The causes of sleeping problems

The causes of insomnia can be many and include:

1. stress and anxiety: worry, anxiety, or stressful life events can interfere with falling asleep and staying asleep.

2. Irregular sleep-wake rhythm: Frequent changes in sleep-wake rhythm, such as shift work or jet lag, can lead to sleep problems.

3. environment: too warm, too bright, too stuffy, or noise emissions can negatively affect sleep.

4. Lifestyle factors: Factors such as unhealthy diet, excessive caffeine or alcohol consumption, lack of physical activity, or poor sleep habits can contribute to the development of insomnia.

5. Medical problems: Some medical conditions such as pain, respiratory disorders (e.g., sleep apnea), gastroesophageal reflux (GERD), or mental illness can affect sleep.

What you can do yourself for sleep problems

There are several actions and behaviors that can help prevent and reduce sleep problems. Here are some tips and strategies to improve sleep quality:

1. Maintain a regular sleep schedule: Try to go to bed and get up at the same time each day, even on weekends. A consistent sleep rhythm helps regulate the natural sleep-wake cycle.

2. Optimize sleep environment: Make sure your bedroom is quiet, dark, cool and well ventilated. A comfortable mattress and pillows can also help promote better sleep. Essential oils such as valerian, lavender, hops, ylang-ylang help promote relaxation. Some plants such as mountain lily, aloe vera, monocot or mountain palm increase humidity.

3. relaxation before bedtime: Develop an evening routine to relax and calm down before you go to bed. This can include reading a book, doing a relaxation exercise, meditating, or taking a warm shower.

4. avoid stimulating substances: reduce or avoid the consumption of caffeine, nicotine, and alcohol, especially in the hours before bedtime.

5. regular physical activity: exercise and physical activity can help improve sleep quality. However, avoid intense exercise before bedtime.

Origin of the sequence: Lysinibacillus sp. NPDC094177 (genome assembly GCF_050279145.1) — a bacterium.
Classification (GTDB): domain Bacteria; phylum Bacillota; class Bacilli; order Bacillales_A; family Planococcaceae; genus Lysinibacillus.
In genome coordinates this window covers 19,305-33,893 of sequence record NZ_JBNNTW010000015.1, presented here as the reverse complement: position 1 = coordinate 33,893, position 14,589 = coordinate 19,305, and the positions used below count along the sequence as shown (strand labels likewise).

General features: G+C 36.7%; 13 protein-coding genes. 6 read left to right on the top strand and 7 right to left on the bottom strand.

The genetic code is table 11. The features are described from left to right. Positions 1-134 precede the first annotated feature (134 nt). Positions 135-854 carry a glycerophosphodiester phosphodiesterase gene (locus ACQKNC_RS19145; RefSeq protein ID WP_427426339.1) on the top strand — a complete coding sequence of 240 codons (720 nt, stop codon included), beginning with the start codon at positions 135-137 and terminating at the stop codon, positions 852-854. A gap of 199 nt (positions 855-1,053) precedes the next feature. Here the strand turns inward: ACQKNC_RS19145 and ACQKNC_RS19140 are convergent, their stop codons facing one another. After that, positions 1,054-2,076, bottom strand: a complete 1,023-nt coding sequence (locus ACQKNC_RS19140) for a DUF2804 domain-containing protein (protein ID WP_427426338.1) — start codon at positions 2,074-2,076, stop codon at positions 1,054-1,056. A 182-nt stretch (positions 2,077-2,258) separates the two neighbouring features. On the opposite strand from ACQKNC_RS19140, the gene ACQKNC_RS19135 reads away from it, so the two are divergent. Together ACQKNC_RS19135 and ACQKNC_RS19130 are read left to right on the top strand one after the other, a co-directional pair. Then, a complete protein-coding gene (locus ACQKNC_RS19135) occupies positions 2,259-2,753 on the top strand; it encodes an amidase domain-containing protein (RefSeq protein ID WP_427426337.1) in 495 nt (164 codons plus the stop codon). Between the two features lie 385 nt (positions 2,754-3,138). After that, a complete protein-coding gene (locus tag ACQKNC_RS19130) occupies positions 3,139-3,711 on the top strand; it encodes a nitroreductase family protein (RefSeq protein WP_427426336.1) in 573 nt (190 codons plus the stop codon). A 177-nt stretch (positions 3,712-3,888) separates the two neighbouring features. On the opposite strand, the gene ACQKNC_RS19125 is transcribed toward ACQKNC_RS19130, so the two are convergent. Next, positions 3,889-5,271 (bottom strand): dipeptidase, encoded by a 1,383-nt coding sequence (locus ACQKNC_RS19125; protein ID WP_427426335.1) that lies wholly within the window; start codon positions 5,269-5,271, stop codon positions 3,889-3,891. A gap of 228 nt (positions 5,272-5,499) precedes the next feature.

6. limiting screen time: avoid using electronic devices such as cell phones, tablets, or computers just before bedtime, as the blue light can interfere with the production of sleep hormones.

7. Worry and stress management: Find ways to manage stress and worry, such as journaling, keeping to-do lists for the next day, relaxation techniques, or talking with friends or family.

8. diet: make sure your meals are not too heavy or too late in the evening, as this can affect digestion and make it harder to fall asleep.

9. sleep-promoting foods and supplements: walnuts, algae, amaranth, vitamin C, vitamin B9 (folic acid), omega 3, magnesium or even taking the sleep hormone melatonin directly for a limited time.

Implementing these tips and developing good sleep hygiene can help improve sleep quality and reduce potential sleep problems. Each person is an individual, so it can be helpful to try different approaches to find out which ones work best for you.

If you continue to have sleep problems despite these measures, it is advisable to consult a doctor or sleep specialist to diagnose a possible sleep disorder and receive appropriate treatment.

We wish you a good and restful sleep!